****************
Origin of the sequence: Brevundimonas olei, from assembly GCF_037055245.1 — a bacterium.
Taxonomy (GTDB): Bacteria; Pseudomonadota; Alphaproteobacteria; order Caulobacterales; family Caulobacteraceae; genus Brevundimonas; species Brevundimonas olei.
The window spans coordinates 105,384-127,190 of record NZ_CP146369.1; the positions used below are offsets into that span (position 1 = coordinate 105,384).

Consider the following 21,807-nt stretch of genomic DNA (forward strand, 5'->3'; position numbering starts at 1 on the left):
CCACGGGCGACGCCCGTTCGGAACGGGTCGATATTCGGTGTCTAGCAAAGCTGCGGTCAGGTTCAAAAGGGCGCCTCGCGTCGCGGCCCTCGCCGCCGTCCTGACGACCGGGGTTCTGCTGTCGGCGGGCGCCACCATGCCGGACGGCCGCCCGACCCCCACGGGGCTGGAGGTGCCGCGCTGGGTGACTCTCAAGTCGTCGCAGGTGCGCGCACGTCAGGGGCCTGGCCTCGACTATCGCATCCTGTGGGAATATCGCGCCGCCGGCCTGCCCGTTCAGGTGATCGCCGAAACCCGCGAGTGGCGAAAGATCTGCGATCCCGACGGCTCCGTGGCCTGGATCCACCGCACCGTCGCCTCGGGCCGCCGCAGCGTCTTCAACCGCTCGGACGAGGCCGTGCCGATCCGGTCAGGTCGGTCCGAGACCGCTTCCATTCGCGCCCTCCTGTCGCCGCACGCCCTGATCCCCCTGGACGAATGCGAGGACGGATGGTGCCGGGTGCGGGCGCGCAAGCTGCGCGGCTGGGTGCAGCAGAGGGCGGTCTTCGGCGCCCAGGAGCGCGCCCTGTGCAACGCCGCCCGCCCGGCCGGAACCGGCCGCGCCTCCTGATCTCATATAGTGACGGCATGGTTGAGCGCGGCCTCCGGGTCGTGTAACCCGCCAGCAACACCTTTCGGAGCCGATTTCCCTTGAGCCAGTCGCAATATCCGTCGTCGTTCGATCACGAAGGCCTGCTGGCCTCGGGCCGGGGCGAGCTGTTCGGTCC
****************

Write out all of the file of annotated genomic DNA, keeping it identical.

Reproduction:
Origin of the sequence: Brevundimonas olei, from assembly GCF_037055245.1 — a bacterium.
Taxonomy (GTDB): Bacteria; Pseudomonadota; Alphaproteobacteria; order Caulobacterales; family Caulobacteraceae; genus Brevundimonas; species Brevundimonas olei.
The window spans coordinates 105,384-127,190 of record NZ_CP146369.1; the positions used below are offsets into that span (position 1 = coordinate 105,384).

Consider the following 21,807-nt stretch of genomic DNA (forward strand, 5'->3'; position numbering starts at 1 on the left):
CCACGGGCGACGCCCGTTCGGAACGGGTCGATATTCGGTGTCTAGCAAAGCTGCGGTCAGGTTCAAAAGGGCGCCTCGCGTCGCGGCCCTCGCCGCCGTCCTGACGACCGGGGTTCTGCTGTCGGCGGGCGCCACCATGCCGGACGGCCGCCCGACCCCCACGGGGCTGGAGGTGCCGCGCTGGGTGACTCTCAAGTCGTCGCAGGTGCGCGCACGTCAGGGGCCTGGCCTCGACTATCGCATCCTGTGGGAATATCGCGCCGCCGGCCTGCCCGTTCAGGTGATCGCCGAAACCCGCGAGTGGCGAAAGATCTGCGATCCCGACGGCTCCGTGGCCTGGATCCACCGCACCGTCGCCTCGGGCCGCCGCAGCGTCTTCAACCGCTCGGACGAGGCCGTGCCGATCCGGTCAGGTCGGTCCGAGACCGCTTCCATTCGCGCCCTCCTGTCGCCGCACGCCCTGATCCCCCTGGACGAATGCGAGGACGGATGGTGCCGGGTGCGGGCGCGCAAGCTGCGCGGCTGGGTGCAGCAGAGGGCGGTCTTCGGCGCCCAGGAGCGCGCCCTGTGCAACGCCGCCCGCCCGGCCGGAACCGGCCGCGCCTCCTGATCTCATATAGTGACGGCATGGTTGAGCGCGGCCTCCGGGTCGTGTAACCCGCCAGCAACACCTTTCGGAGCCGATTTCCCTTGAGCCAGTCGCAATATCCGTCGTCGTTCGATCACGAAGGCCTGCTGGCCTCGGGCCGGGGCGAGCTGTTCGGTCC